Hearts of Saints - For All Of Us as reviewed by the Phantom Tollbooth

As former post-punk mainstay Stuart Goddard once said, "Vive le rock!"



For All of Us
Artist: Hearts of Saints
Independent Artist
Length: 15 Tracks (58:10)

If there is one overarching complaint that seems to get lodged these days against the songs on Christian radio, it’s that far too many of them sound far too similar. Indeed, it wasn’t all that long ago that the average listener could hop in their car for that long road trip, tune the dial to their favorite hit station and hear the soul-filled sounds of Russ Taff, the spritely rock-meets-pop of Margaret Becker, the alt-rock stylings of The 77s and the inspirational pop of Twila Paris without ever reaching for the tuning dial, and, more often than not, all before they reached their destination.

These days, though, in the wake of the praise and worship music phenomenon that seems to have swept across virtually the whole of the Christian music landscape, the Top 40 is a far more homogenous proposition, where the bulk of artists, many of whom were making music during the time that the abovementioned artists regularly populated the charts, now favor the light-pop-meets-worship sound made ubiquitous by hugely successful acts like MercyMe, Casting Crowns and Tenth Avenue North.

What a surprise, then, to unearth this treasure from vocalist Craig Felker and his cohorts in Hearts of Saints. Even though they may well have been in grade school or junior high when Taff, Becker and the Merry Band of Sevens roamed the earth, their sparkling second effort serves notice of the most convincing kind that rock music isn’t dead and writing pop songs doesn’t necessarily mean playing it safe. The rock half of their two-disc latest effort is chocked full of beefy guitars, wailing vocals, air-tight harmonies and truck loads of caution thrown to the wind. To be sure, listening to tracks like “Flash,” “Wait” and the absolutely sizzling “Birth of a Legacy,” one gets the distinct impression that the HoS men have spent the requisite hours playing air guitar on tennis racquets in front of their bedroom mirrors as dreams of rock stardom danced in their nimble young minds.

While many a hard-rocking, and even pop-loving, band has fallen by the wayside when trying their hand at kinder, gentler material, such is not the case here on the second (worship) disc of the set, where Felker & Co. exhibit absolute mastery of that which we now label as the worship music genre. Indeed, “Everlasting,” with its hushed beginning, swelling midsection and reverent ending, is a textbook show of both passion and restraint. The hook-heavy groove of “Out of the Dark,” by comparison, is of a piece with the superb music penned during the then-budding modern worship movement of the late ‘80s and early ‘90s. Most impressive, though, is “Your Great Love,” whose elegant melody and simple, unaffected sincerity station it as the double-CD project’s most compelling entry.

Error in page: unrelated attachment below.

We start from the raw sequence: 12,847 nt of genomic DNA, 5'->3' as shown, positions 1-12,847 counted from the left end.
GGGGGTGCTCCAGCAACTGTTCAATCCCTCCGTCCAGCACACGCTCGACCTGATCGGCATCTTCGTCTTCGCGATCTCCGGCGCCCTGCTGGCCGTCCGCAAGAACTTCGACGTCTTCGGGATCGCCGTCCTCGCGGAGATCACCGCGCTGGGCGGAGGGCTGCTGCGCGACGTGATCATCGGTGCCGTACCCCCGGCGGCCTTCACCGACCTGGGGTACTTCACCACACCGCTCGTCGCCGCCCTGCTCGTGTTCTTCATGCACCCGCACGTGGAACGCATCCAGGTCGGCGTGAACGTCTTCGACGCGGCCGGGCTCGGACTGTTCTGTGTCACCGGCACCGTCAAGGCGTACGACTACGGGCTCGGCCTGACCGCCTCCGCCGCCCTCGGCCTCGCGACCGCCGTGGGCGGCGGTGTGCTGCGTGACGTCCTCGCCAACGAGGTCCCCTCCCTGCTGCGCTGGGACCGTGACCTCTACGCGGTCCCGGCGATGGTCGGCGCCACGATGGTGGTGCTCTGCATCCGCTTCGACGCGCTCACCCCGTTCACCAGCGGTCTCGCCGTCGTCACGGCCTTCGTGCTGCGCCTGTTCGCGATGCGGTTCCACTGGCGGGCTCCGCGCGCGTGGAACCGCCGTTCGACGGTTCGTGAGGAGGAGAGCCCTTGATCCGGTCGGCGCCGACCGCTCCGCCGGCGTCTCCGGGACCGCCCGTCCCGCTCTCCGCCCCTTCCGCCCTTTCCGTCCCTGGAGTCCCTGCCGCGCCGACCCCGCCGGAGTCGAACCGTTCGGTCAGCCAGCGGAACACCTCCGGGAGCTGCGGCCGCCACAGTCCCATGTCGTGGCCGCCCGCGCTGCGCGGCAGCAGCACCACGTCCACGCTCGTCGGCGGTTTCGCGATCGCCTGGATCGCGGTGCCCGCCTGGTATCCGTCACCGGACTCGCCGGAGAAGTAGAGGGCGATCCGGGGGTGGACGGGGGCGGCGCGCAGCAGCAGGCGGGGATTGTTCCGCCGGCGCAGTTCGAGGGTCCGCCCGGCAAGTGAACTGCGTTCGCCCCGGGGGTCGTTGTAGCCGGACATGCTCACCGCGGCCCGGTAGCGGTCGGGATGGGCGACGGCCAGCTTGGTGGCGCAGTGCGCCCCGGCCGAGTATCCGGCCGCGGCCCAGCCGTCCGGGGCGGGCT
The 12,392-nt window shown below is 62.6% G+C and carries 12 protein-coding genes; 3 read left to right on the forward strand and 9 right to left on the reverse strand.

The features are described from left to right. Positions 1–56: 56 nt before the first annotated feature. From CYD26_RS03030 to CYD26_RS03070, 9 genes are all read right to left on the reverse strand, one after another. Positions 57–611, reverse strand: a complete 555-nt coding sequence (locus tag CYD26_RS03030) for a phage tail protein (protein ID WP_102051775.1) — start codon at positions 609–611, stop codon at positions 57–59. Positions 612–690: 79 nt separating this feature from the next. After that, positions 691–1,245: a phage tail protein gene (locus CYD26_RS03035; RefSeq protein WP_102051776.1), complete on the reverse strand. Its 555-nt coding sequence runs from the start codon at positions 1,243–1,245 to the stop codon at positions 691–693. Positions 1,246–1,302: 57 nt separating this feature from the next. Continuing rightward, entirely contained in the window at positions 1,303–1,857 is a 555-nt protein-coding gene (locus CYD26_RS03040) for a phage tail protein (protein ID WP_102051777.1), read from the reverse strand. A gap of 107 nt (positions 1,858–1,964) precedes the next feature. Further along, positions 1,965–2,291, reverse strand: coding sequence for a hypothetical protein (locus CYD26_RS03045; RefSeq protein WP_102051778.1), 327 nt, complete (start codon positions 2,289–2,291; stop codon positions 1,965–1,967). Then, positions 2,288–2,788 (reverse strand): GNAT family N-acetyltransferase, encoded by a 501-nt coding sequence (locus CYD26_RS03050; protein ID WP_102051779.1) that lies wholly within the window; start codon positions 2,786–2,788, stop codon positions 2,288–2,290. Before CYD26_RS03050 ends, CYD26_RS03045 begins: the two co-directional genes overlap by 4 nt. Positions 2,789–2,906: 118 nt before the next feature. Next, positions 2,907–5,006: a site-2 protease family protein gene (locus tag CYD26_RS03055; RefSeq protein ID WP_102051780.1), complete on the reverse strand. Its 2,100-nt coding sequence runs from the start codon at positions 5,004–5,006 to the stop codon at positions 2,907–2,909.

The band does occasionally stray into the like-sounding sort of material that currently inhabits the better portion of the Christian pop Top 40. And their reach sometimes exceeds their grasp as they try to wed the grand statement to the perfect hook. But, given All of Us’s copious two-disc length, even with the weaker cuts excised, fans are still left with 40 to 45 minutes of bracing, melodic, and ultimately engaging material to sink their teeth into. A decided step in the right direction after the largely unimpressive self-titled freshman effort, the Saints have eschewed the safe route (i.e. making that which sounds like everyone else) and turned in an altogether different, and decidedly winning, proposition.



 – Bert Gangl, The Phantom Tollbooth (05-02-2013)

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